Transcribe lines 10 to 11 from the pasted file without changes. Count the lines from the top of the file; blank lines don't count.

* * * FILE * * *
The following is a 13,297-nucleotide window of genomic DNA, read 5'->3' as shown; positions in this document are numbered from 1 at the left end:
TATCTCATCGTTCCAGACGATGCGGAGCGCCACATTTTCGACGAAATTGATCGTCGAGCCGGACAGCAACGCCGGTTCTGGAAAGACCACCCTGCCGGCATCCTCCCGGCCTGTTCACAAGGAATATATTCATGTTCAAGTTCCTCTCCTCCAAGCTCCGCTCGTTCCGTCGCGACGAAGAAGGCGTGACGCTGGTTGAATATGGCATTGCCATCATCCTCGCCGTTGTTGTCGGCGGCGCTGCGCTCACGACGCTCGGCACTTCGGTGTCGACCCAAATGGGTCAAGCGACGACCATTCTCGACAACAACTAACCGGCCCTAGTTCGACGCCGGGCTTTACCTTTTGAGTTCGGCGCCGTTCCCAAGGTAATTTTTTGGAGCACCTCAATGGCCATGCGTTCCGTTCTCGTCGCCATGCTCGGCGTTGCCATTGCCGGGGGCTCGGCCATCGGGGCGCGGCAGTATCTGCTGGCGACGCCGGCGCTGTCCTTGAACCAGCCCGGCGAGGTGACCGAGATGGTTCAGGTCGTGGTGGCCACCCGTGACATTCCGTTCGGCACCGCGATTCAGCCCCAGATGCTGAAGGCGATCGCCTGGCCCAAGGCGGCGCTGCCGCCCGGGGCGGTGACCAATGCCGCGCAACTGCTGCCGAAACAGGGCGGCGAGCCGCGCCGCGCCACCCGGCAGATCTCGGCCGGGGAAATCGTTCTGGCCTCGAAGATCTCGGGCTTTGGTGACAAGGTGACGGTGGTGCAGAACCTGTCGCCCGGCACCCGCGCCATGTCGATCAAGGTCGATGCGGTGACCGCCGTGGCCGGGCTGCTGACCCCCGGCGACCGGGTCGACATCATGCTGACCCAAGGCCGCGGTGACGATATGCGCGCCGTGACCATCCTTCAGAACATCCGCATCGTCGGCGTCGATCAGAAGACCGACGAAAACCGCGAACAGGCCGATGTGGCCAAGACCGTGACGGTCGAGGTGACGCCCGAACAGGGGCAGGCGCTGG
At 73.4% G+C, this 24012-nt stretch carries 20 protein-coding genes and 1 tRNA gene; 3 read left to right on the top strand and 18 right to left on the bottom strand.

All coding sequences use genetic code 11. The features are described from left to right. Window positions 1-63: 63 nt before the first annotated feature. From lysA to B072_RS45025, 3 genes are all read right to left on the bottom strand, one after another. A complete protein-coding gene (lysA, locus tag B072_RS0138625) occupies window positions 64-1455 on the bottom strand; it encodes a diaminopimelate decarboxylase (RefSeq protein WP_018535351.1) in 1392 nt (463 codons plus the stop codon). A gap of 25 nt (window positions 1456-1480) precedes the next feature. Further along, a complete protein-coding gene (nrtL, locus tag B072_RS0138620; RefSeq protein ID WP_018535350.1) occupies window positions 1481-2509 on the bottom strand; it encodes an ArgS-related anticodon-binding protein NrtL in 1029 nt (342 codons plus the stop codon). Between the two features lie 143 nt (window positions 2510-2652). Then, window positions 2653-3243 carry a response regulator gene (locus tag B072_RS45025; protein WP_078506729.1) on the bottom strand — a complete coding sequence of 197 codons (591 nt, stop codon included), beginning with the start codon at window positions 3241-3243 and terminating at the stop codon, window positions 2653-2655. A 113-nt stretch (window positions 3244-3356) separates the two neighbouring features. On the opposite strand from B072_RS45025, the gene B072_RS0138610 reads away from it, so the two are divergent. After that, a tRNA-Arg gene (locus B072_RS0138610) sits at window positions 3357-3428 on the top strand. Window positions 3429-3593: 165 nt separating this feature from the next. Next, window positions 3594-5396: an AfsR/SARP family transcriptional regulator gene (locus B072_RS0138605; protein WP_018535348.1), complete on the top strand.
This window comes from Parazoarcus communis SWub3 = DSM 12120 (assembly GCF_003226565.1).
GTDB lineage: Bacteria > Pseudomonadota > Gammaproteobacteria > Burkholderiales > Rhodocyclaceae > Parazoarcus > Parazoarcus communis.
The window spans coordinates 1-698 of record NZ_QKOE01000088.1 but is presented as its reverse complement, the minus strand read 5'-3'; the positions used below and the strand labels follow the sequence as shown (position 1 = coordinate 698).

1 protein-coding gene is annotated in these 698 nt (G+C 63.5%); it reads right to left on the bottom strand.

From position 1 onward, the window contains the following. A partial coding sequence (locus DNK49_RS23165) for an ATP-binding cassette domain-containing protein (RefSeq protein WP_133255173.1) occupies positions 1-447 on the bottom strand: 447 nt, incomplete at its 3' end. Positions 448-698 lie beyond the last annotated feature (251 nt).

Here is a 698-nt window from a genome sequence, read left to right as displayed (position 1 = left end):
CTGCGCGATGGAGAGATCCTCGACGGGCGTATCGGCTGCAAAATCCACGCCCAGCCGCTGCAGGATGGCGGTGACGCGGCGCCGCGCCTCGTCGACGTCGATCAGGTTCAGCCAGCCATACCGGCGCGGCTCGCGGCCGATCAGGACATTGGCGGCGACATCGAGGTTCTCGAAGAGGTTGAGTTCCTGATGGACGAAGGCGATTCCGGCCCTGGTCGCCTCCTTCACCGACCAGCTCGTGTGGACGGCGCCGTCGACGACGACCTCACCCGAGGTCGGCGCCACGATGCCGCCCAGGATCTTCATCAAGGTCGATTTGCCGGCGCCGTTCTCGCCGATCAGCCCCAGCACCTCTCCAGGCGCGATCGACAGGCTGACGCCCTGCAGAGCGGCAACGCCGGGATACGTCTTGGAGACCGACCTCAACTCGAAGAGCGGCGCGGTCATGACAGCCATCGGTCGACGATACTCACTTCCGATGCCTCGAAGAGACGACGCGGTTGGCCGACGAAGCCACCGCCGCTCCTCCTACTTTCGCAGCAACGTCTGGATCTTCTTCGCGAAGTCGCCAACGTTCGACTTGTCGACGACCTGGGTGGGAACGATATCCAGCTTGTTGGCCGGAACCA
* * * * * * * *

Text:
Here is a 698-nt window from a genome sequence, read left to right as displayed (position 1 = left end):
CTGCGCGATGGAGAGATCCTCGACGGGCGTATCGGCTGCAAAATCCACGCCCAGCCGCTGCAGGATGGCGGTGACGCGGCGCCGCGCCTCGTCGACGTCGATCAGGTTCAGCCAGCCATACCGGCGCGGCTCGCGGCCGATCAGGACATTGGCGGCGACATCGAGGTTCTCGAAGAGGTTGAGTTCCTGATGGACGAAGGCGATTCCGGCCCTGGTCGCCTCCTTCACCGACCAGCTCGTGTGGACGGCGCCGTCGACGACGACCTCACCCGAGGTCGGCGCCACGATGCCGCCCAGGATCTTCATCAAGGTCGATTTGCCGGCGCCGTTCTCGCCGATCAGCCCCAGCACCTCTCCAGGCGCGATCGACAGGCTGACGCCCTGCAGAGCGGCAACGCCGGGATACGTCTTGGAGACCGACCTCAACTCGAAGAGCGGCGCGGTCATGACAGCCATCGGTCGACGATACTCACTTCCGATGCCTCGAAGAGACGACGCGGTTGGCCGACGAAGCCACCGCCGCTCCTCCTACTTTCGCAGCAACGTCTGGATCTTCTTCGCGAAGTCGCCAACGTTCGACTTGTCGACGACCTGGGTGGGAACGATATCCAGCTTGTTGGCCGGAACCA